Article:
One significant step in mitigating this inclination is to consider two different models[1]of dealing with our errors: pessimistic and optimistic. I’m suggesting we tend to naturally gravitate to a pessimistic model, where our screw-ups are damaging. Situationally perhaps, but more fundamentally to our self-esteem. Conversely, an optimistic model first recognizes that we all make mistakes, continually. But without mistakes there would be no learning and no growth. We have been so deeply acculturated to hide, deny, minimize and ultimately learn nothing from our mistakes that it can be very difficult to reframe this lifelong inevitability as something positive. But the benefits of doing so are plentiful and freeing. It becomes easier and easier to jettison unwarranted ideas. We become more curious about our world (what else don’t I see right?). And, not least, we might set down a load of guilt.

One of the ongoing struggles in the Adventist doctrinal universe is the idea of human perfectibility. And one unfortunate misunderstanding – all too frequent – is when we conflate being wrong generally, with being morally wrong. Have you ever been concerned that, if you were wrong about some doctrine, then you were at risk for salvation? Or at risk for growing into perfection? Many have, I contend. But if, foundationally, we abandon a pessimistic model of being wrong, we also can (finally) realize that we will always carry some wrong ideas. It’s a consequence of not having a God’s-Eye View. And we can let go of a distorted perception of perfectibility that produces self-deception, denial, and entrenchment into positions.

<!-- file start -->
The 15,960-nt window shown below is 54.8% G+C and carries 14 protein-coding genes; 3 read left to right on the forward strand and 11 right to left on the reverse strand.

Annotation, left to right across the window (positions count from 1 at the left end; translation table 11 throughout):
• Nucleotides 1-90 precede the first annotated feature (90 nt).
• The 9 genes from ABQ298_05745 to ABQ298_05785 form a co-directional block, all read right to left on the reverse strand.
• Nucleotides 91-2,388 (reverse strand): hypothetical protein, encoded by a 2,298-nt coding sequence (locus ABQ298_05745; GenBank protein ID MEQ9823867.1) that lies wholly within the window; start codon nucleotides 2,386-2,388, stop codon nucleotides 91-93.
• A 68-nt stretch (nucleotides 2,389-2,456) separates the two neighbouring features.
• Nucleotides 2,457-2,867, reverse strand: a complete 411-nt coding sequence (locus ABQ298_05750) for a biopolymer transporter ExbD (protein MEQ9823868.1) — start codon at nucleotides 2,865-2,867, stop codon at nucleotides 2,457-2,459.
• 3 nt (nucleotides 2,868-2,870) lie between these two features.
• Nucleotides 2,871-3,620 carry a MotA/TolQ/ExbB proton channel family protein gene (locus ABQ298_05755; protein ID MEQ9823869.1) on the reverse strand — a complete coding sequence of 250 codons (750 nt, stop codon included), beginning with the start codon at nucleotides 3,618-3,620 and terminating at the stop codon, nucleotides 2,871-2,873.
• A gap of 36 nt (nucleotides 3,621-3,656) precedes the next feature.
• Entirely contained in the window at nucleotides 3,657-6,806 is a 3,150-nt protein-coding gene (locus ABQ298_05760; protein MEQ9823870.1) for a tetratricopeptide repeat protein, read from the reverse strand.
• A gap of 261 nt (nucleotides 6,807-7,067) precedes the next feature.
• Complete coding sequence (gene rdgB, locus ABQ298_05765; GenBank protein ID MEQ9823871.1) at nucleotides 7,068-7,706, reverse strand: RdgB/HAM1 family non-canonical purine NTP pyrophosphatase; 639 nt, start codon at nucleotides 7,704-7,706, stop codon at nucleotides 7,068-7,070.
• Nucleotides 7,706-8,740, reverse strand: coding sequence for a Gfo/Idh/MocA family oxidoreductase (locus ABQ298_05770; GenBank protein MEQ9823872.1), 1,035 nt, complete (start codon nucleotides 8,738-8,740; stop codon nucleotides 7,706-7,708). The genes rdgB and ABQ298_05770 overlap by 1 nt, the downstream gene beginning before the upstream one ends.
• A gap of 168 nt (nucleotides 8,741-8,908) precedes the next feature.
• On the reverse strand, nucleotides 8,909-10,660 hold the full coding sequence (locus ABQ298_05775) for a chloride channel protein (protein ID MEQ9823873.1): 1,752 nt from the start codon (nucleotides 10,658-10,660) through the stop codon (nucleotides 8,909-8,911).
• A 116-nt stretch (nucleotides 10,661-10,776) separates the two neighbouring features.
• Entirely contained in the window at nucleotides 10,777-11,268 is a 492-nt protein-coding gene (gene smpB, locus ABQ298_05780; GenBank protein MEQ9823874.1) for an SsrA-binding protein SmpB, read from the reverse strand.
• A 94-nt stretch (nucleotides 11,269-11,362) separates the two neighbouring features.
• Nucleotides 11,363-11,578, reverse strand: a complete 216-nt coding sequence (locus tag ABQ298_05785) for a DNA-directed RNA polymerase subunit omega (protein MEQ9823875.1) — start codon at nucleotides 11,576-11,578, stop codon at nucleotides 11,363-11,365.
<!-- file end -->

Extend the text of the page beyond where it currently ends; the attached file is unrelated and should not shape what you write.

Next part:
[1]Kathryn Schultz, Being Wrong (New York, HarperCollins, 2010), Chapter 2.

Rich Hannon, a retired software engineer, is Columns Editor for

Previous Spectrum columns by Rich Hannon can be found at:

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I see in the first recorded human words this very thing, fear of being wrong (in deed or doctrine).
What if we realized that the strength of God’s knot, chord of three, is not in those two friable cords, but in the identity, just in the merely “being”, completely separate from belief or behavior?

I sense there is a rightness more righteous than in those other two.